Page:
The VA will most certainly become your valentine – once they see to it that all of your unpaid and unpayable hospital bills are made available for legitimate and final debt forgiveness. Every. Single. Dollar. Forgiven.
Although differing in form, this wouldn’t be the first “modest proposal” made publicly for a cause that would benefit society. Jonathan Swift, in an essay by that title published in England in 1729. He made a strong argument that – since there the Irish at that time were painfully impoverished – that they should sell their youth to the English as food.
Our not-so-modest Valentine proposal is that a similar societal ill be addressed, the medical debt on the backs of current and former service members (our veterans). It is not so modest in that this debt has been estimated to be as high as $6 billion.
You weren’t aware that America’s warriors, who on joining the military, basically agreed to do whatever necessary to protect our country – up to and including loss of limb and life – would not be cared for by a grateful populace once that service is completed? Time to fetch the Smelling Salts.
OK – We’re Conscious – Tell Us More
To quote from my article in Physician Outlook that appeared on 2/10/22, “Whether you have a role in the VA delivery system or a civilian (physician) serving veterans at a public hospital, you are unwitting (unaware?) accomplices in bringing about the $6 billion in unpaid medical bills that the VA has refused to pay…or forgive…up to this point.”
You see, if someone has an injury or disability caused by military service, they are eligible to be treated by the VA for free. That same promise does not include treatment for a service-related disability outside of the system.
That’s not a typo, although it is difficult to know at this point how much debt is being and has been disallowed for payment by the VA for emergency services provided outside of their hospital system. As said earlier, at one point it was over $6 billion, but an appeals court ruling in 2019 contested that policy and is requiring the VA to reimburse vets. Is that happening? Has it happened? I don’t know. If you do, please let me know.
Being in debt is not even the worst part.
I can tell you that – whatever and however it is owed – the IRS would envy the collections apparatus for recovering those monies. Such as, reporting your past-due account to credit bureaus after exhausting months of their phone calls and dunning letters.
Public blowback on this practice got so bad that, earlier this month, new rules were issued by the VA sharply to limit its credit reporting activities. As reported by Jim Rice of the CFPB (Consumer Financial Protection Bureau earlier this month, the VA is instituting “additional protections to the most financially vulnerable veterans” which will result in a 99% reduction in reporting. (Italics mine)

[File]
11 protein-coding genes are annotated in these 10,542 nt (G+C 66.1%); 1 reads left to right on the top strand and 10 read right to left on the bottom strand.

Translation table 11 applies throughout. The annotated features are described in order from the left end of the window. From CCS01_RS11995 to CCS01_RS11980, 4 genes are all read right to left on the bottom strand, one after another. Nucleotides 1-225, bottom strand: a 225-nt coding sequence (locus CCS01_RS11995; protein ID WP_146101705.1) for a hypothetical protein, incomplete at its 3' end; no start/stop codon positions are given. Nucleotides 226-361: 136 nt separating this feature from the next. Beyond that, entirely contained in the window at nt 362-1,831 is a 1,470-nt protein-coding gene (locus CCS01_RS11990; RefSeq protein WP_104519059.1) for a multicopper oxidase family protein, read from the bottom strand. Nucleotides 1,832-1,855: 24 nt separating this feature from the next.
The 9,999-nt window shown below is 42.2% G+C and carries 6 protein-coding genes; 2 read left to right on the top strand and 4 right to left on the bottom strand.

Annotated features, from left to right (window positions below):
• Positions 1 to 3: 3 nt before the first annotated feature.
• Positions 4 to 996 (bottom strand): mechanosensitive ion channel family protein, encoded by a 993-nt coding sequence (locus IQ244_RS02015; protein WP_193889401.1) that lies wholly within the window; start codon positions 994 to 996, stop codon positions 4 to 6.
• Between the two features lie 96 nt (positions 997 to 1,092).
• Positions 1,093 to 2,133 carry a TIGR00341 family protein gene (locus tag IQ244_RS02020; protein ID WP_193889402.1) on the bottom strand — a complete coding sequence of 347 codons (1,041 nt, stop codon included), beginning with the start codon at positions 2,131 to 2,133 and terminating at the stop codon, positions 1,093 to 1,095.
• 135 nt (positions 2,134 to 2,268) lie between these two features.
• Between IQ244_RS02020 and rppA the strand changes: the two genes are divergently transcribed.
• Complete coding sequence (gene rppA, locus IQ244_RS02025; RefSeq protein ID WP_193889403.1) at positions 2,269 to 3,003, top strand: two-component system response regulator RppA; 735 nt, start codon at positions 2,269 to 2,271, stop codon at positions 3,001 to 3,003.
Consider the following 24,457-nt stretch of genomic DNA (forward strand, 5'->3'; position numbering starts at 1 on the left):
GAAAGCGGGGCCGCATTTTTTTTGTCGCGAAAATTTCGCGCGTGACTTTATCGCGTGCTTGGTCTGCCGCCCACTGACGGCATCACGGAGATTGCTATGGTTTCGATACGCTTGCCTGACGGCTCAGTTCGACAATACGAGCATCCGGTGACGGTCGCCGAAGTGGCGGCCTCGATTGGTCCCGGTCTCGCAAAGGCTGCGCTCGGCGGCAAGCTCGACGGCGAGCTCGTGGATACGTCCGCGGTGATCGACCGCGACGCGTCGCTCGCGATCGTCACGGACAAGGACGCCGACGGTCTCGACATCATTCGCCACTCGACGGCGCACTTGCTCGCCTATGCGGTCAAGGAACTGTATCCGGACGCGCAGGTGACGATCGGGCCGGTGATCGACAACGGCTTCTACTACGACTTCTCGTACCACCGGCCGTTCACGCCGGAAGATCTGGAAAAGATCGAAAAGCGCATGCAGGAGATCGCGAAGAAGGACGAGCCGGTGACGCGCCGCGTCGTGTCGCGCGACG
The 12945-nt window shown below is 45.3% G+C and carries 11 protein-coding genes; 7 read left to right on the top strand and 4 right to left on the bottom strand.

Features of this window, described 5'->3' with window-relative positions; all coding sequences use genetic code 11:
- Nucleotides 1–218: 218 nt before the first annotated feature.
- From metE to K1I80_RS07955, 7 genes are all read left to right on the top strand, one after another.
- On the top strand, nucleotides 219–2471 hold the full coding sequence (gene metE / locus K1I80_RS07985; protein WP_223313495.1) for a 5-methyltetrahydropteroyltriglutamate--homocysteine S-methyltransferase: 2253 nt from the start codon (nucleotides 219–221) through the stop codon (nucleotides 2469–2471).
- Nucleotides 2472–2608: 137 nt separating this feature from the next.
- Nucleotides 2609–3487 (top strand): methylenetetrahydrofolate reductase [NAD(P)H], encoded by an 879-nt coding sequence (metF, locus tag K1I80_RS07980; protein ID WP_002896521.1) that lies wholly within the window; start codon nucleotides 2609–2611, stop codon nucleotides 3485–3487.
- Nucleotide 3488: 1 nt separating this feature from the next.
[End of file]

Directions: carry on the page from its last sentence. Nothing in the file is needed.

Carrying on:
That doesn’t mean they will stop attempting to recover on a past-due balance. A veteran owing as little as $25 will still be pursued. Not even a commercial collection agency (and I come from that world) would go after a bill that small. Forget the morality, it just doesn’t make business sense. Spending $100 to collect $25…and failing?
Formally Launched : A Campaign Titled #EndVetMedDebt
Beginning with this Valentine’s Day announcement and continuing through Veterans Day which will take place on November 11, 2022, a coalition of military and civilian organizations and individuals are forming to devote themselves to the task of seeing that VA unpayable medical bills be forgiven. Legally, and in full.
How forgiveness can be done while ensuring that there are no tax consequences to the recipient is a process that has been pioneered and perfected by the 501(c)(3) charity that I helped to co-found in 2014, RIP Medical Debt. It was a great ride, and after achieving all the goals I had set for myself and RIP I retired to its board in October 2020 to invent other channels by which to create positive social and economic impact. Out of this has come my present venture, Let’s Rethink This (LRT).
LRT will serve as a temporary platform until a formal #EndVetMedDebt website is revealed on March 1 – a scant two weeks from now.
To date, RIP has abolished over $5.5 billion in medical debt, positively affecting the lives of over 3 million Americans. It has published a seminal book on the need and reasons behind its work, put on first-ever summits on medical debt, enabled a major study of the costly impact of medical debt on our citizens and is now involving itself more deeply in influencing policy.
To be clear, this is not a fundraising campaign for RIP. This is a campaign that intends first to see that public awareness, federal legislation, VA policy changes – whatever works best – comes about so that this debt can be accessed and made available to organizations, such as RIP, which can step forward with their solutions.
Let’s Rethink This is only the originator of this campaign. Over the next eight-plus months we will be working shoulder-to-shoulder with scores of other organizations and individuals that share in this mission and its purpose. Are you one of them?